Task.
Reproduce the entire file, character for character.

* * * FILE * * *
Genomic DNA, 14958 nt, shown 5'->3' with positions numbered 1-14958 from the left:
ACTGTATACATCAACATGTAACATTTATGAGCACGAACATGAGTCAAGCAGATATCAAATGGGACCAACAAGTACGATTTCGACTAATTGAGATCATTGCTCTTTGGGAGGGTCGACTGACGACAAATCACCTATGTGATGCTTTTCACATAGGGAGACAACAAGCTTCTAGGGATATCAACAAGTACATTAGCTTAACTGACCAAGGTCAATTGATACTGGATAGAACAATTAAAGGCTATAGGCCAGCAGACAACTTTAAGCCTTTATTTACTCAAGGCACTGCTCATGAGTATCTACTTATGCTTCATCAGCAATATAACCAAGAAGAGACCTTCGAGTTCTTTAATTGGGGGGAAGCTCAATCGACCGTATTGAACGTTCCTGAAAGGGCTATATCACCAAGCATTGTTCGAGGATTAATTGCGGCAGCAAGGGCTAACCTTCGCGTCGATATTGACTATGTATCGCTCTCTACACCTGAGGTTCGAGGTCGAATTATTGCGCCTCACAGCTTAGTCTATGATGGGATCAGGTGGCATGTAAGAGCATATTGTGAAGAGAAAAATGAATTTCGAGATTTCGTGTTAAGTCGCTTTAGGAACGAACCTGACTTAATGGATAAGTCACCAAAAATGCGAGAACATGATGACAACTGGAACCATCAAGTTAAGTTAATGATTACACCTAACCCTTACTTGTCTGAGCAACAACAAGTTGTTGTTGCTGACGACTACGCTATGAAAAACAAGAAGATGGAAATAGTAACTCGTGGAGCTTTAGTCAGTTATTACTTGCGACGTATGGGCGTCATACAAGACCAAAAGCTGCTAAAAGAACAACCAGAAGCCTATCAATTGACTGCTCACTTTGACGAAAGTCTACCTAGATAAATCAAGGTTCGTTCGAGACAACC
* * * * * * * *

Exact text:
Genomic DNA, 14958 nt, shown 5'->3' with positions numbered 1-14958 from the left:
ACTGTATACATCAACATGTAACATTTATGAGCACGAACATGAGTCAAGCAGATATCAAATGGGACCAACAAGTACGATTTCGACTAATTGAGATCATTGCTCTTTGGGAGGGTCGACTGACGACAAATCACCTATGTGATGCTTTTCACATAGGGAGACAACAAGCTTCTAGGGATATCAACAAGTACATTAGCTTAACTGACCAAGGTCAATTGATACTGGATAGAACAATTAAAGGCTATAGGCCAGCAGACAACTTTAAGCCTTTATTTACTCAAGGCACTGCTCATGAGTATCTACTTATGCTTCATCAGCAATATAACCAAGAAGAGACCTTCGAGTTCTTTAATTGGGGGGAAGCTCAATCGACCGTATTGAACGTTCCTGAAAGGGCTATATCACCAAGCATTGTTCGAGGATTAATTGCGGCAGCAAGGGCTAACCTTCGCGTCGATATTGACTATGTATCGCTCTCTACACCTGAGGTTCGAGGTCGAATTATTGCGCCTCACAGCTTAGTCTATGATGGGATCAGGTGGCATGTAAGAGCATATTGTGAAGAGAAAAATGAATTTCGAGATTTCGTGTTAAGTCGCTTTAGGAACGAACCTGACTTAATGGATAAGTCACCAAAAATGCGAGAACATGATGACAACTGGAACCATCAAGTTAAGTTAATGATTACACCTAACCCTTACTTGTCTGAGCAACAACAAGTTGTTGTTGCTGACGACTACGCTATGAAAAACAAGAAGATGGAAATAGTAACTCGTGGAGCTTTAGTCAGTTATTACTTGCGACGTATGGGCGTCATACAAGACCAAAAGCTGCTAAAAGAACAACCAGAAGCCTATCAATTGACTGCTCACTTTGACGAAAGTCTACCTAGATAAATCAAGGTTCGTTCGAGACAACC